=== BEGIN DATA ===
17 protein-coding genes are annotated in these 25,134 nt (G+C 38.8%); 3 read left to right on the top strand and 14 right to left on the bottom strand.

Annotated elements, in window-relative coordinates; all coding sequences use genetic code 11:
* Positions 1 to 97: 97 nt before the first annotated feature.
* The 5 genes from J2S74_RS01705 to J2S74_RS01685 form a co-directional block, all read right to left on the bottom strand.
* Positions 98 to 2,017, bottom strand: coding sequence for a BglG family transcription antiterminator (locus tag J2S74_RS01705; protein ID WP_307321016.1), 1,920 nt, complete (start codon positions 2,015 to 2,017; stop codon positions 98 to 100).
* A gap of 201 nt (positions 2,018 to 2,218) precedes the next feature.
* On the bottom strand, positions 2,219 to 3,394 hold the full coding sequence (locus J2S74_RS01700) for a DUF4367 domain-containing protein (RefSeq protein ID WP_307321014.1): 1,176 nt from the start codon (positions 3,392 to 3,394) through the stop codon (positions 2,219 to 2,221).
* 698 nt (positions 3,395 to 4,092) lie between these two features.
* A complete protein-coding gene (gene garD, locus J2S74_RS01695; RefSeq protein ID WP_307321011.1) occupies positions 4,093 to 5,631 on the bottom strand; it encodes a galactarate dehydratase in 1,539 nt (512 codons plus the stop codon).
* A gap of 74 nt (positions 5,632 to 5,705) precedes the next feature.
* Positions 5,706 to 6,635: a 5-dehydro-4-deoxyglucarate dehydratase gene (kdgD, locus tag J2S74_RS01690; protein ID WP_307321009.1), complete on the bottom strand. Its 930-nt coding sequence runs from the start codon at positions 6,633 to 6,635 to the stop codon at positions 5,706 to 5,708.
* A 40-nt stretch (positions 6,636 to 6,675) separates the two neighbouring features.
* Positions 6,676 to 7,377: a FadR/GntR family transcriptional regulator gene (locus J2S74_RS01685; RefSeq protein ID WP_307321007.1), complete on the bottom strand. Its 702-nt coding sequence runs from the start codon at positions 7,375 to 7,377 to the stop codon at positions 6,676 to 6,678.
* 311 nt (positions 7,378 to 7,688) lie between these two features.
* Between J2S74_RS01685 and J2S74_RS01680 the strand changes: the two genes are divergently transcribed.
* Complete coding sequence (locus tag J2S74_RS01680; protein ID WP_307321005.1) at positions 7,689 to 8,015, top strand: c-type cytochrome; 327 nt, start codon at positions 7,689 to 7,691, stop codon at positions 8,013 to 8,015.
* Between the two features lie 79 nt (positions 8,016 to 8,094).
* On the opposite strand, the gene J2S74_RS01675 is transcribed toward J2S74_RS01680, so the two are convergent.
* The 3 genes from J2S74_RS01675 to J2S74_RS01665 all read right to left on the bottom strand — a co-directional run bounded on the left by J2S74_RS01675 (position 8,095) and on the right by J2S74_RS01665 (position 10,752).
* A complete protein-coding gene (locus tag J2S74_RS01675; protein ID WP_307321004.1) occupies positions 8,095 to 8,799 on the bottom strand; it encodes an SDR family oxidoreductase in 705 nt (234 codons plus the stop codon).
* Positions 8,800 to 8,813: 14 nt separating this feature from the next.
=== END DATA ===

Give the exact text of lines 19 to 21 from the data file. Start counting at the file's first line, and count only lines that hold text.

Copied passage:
* The 3 genes from J2S74_RS01675 to J2S74_RS01665 all read right to left on the bottom strand — a co-directional run bounded on the left by J2S74_RS01675 (position 8,095) and on the right by J2S74_RS01665 (position 10,752).
* A complete protein-coding gene (locus tag J2S74_RS01675; protein ID WP_307321004.1) occupies positions 8,095 to 8,799 on the bottom strand; it encodes an SDR family oxidoreductase in 705 nt (234 codons plus the stop codon).
* Positions 8,800 to 8,813: 14 nt separating this feature from the next.